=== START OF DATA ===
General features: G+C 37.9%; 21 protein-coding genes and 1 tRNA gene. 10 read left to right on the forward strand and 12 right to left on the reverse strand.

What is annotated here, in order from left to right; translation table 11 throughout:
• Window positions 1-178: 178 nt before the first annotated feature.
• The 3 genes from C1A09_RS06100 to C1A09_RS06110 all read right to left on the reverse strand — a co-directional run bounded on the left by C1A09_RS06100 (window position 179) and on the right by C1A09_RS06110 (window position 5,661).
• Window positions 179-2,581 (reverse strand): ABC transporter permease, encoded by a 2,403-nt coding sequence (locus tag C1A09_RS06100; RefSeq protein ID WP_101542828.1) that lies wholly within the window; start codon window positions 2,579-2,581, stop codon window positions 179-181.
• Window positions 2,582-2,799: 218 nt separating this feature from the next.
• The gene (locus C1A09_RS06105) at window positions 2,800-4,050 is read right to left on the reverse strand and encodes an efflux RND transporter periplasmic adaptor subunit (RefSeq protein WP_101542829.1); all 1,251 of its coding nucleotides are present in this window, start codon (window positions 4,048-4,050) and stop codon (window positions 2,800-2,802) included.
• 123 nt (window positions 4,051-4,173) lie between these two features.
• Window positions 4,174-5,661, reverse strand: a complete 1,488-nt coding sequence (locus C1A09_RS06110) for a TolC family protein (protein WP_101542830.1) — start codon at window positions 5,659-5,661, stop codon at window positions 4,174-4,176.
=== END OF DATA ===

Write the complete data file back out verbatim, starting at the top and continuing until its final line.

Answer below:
General features: G+C 37.9%; 21 protein-coding genes and 1 tRNA gene. 10 read left to right on the forward strand and 12 right to left on the reverse strand.

What is annotated here, in order from left to right; translation table 11 throughout:
• Window positions 1-178: 178 nt before the first annotated feature.
• The 3 genes from C1A09_RS06100 to C1A09_RS06110 all read right to left on the reverse strand — a co-directional run bounded on the left by C1A09_RS06100 (window position 179) and on the right by C1A09_RS06110 (window position 5,661).
• Window positions 179-2,581 (reverse strand): ABC transporter permease, encoded by a 2,403-nt coding sequence (locus tag C1A09_RS06100; RefSeq protein ID WP_101542828.1) that lies wholly within the window; start codon window positions 2,579-2,581, stop codon window positions 179-181.
• Window positions 2,582-2,799: 218 nt separating this feature from the next.
• The gene (locus C1A09_RS06105) at window positions 2,800-4,050 is read right to left on the reverse strand and encodes an efflux RND transporter periplasmic adaptor subunit (RefSeq protein WP_101542829.1); all 1,251 of its coding nucleotides are present in this window, start codon (window positions 4,048-4,050) and stop codon (window positions 2,800-2,802) included.
• 123 nt (window positions 4,051-4,173) lie between these two features.
• Window positions 4,174-5,661, reverse strand: a complete 1,488-nt coding sequence (locus C1A09_RS06110) for a TolC family protein (protein WP_101542830.1) — start codon at window positions 5,659-5,661, stop codon at window positions 4,174-4,176.